I don’t know how you feel about how Super Political Action Committees (PACs) will influence the presidential election, but I can see nothing but trouble coming from them.
In the last few weeks, PACs have begun spending the tremendous amount of funds they’ve amassed strictly for the purpose of running interference for one candidate or another. The groups are spending millions of dollars to help their candidate of choice overcome the gains of opposing candidates who may be gaining traction.
The new super PACs have been created from a series of federal court rulings, including the Supreme Court's Citizens United case in 2010 that removed restrictions on corporate and union spending in elections. The groups can't coordinate directly with campaigns but many of them are staffed by longtime supporters of the candidates this election cycle. The super PACs are not subject to the $2,500 cap on donations to a candidate’s campaign, and a few super PACs have reportedly already accepted individual contributions of over $1 million.
As a result, campaign-finance watchdogs have assailed the rulings as a dangerous return to the pre-Watergate era. The filing changes also have the effect of shielding donors until a time when many candidates affected by their negative advertising have likely dropped out of the race. Providing cover for a candidate while the super PACs go on a “seek and destroy” mission to neutralize competing candidates is the slick new way these groups avoid election transparency. And, of course, every candidate and elected official will tell you transparency in government is one of their highest priorities.
The super PACs, for their part, claim to be doing nothing illegal, following established law and exercising their free-speech rights. The new rules take political spinning to an entirely new level and just think, during the primaries these are allies slugging it out. Imagine how vicious it’s going to get later this year when it’s Republican against Democrat, two sides you know will never kiss and make up.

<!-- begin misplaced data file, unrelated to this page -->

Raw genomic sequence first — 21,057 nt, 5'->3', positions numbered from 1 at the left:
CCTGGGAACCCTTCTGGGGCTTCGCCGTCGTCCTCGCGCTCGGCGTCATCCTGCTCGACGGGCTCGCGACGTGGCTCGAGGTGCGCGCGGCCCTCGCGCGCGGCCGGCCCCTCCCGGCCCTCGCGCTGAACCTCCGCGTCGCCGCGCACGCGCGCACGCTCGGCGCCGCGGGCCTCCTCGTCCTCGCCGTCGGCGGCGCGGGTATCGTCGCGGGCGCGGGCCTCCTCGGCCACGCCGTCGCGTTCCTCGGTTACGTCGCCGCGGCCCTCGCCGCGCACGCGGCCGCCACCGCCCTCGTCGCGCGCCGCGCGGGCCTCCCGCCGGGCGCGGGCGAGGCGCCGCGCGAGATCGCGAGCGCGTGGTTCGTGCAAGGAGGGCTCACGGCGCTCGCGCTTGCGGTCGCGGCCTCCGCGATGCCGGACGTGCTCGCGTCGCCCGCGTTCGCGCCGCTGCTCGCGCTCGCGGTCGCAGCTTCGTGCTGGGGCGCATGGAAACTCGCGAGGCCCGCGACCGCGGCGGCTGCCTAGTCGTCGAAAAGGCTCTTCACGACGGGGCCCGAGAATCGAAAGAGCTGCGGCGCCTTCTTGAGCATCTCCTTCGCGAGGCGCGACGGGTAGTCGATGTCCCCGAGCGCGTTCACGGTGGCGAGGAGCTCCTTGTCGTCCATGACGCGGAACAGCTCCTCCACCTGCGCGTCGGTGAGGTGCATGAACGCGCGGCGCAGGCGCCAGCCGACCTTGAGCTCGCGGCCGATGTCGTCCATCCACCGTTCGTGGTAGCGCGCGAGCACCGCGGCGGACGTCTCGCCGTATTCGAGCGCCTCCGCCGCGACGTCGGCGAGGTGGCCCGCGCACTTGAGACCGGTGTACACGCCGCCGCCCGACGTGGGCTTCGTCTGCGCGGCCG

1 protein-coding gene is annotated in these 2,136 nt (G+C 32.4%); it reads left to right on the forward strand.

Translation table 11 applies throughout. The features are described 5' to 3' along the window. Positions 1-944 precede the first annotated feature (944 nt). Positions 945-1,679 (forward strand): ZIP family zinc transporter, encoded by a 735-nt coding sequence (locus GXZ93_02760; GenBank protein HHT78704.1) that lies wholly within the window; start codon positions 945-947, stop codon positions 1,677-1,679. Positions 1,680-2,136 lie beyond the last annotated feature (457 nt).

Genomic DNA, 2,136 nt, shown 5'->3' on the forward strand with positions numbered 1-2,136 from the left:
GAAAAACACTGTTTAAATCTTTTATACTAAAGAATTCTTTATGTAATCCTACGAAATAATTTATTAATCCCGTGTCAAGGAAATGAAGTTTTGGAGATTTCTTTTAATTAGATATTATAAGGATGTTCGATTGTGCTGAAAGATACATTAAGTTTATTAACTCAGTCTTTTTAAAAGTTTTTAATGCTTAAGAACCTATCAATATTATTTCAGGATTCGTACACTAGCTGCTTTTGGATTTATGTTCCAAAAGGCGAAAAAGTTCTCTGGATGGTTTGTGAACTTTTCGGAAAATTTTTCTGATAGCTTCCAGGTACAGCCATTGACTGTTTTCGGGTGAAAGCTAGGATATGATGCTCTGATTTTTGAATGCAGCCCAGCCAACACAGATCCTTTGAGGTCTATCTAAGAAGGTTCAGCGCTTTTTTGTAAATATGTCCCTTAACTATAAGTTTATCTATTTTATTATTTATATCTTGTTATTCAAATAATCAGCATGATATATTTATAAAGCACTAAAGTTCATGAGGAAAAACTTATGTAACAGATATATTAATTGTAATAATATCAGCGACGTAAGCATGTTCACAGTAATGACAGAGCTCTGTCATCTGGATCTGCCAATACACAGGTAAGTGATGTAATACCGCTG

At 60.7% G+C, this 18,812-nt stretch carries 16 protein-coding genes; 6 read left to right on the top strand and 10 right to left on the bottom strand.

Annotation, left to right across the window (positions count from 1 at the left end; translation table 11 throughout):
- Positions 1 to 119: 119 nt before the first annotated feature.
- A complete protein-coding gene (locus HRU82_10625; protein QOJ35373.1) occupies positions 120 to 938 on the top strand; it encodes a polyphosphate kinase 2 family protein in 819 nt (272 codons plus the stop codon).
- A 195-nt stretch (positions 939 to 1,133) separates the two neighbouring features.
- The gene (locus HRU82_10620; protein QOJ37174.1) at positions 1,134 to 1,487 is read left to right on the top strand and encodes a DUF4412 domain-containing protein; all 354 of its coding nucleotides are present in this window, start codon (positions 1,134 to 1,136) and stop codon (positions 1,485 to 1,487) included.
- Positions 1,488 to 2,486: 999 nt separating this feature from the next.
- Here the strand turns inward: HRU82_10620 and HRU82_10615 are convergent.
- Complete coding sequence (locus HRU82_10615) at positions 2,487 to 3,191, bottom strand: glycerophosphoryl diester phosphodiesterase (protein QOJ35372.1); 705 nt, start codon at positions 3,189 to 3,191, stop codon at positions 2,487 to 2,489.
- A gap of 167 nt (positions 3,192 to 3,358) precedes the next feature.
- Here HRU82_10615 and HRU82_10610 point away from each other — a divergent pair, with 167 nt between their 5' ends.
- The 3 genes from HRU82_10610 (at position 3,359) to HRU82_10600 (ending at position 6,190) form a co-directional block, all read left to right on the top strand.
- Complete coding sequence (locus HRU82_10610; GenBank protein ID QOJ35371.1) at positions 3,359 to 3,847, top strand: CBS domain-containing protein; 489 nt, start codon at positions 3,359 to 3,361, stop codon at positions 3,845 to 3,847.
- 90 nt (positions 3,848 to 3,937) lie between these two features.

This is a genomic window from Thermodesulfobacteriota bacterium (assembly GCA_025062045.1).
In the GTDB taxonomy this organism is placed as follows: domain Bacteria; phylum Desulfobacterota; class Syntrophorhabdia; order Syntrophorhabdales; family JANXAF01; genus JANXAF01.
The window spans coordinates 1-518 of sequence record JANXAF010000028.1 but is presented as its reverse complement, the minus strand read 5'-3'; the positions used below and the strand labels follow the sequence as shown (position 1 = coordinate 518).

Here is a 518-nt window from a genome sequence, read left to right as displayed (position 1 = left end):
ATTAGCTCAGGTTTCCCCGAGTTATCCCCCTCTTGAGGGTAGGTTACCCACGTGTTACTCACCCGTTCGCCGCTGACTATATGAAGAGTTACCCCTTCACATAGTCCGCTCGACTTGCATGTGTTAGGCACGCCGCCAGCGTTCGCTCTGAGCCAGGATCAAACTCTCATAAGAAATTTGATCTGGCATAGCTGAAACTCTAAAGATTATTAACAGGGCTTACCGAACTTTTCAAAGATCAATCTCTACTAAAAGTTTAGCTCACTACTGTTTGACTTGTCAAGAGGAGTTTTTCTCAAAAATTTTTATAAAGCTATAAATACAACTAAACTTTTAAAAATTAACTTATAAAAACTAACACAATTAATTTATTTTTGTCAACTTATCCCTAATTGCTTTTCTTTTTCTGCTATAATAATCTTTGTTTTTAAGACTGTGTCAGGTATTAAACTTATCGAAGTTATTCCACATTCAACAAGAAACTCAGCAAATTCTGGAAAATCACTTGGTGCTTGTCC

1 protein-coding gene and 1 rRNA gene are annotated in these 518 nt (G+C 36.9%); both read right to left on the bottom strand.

We expect our elected officials to be individuals of high principles — the best and brightest, but their creation of the super PAC’s once again speaks to their true intentions. Where campaign contributions are tightly controlled by federal election laws, there is no bottom line for PACs as the folks running them can do whatever they want with the funds raised. Legally, spending responsibilities rest with the group’s treasurer, who reports to who ever is ultimately controlling the super PAC. While candidates are prohibited from using campaign money for their personal expenses, there’s no such restriction for these PACs.
The Federal Election Commission, which regulates campaign money, has repeatedly asked Congress to amend the law to prohibit PACs from spending donations on non-political expenses. Lawmakers, who often use political contributions for personal expenses through vehicles known as leadership PACs, haven’t followed through on the request. And why should they when we allow them to conduct their affairs in this manner?
It’s not gang warfare, but I have a very bad feeling that by the time we hit Election Day in November the airwaves will resemble something akin to it, as the gloves come off. Of course, those behind the PACs will expect their interests to be rewarded. I always find it so amazing that these elected officials, who seem so genuine and sincere when campaigning and asking for your vote, can condone such tactics, but like it or not this is the way big-time politics are played and will continue to be until we let them know we’ve had enough.
Are we there yet? I know I am.
Dan Alexander is publisher and CEO of Denton Publications. He may be reached at firstname.lastname@example.org.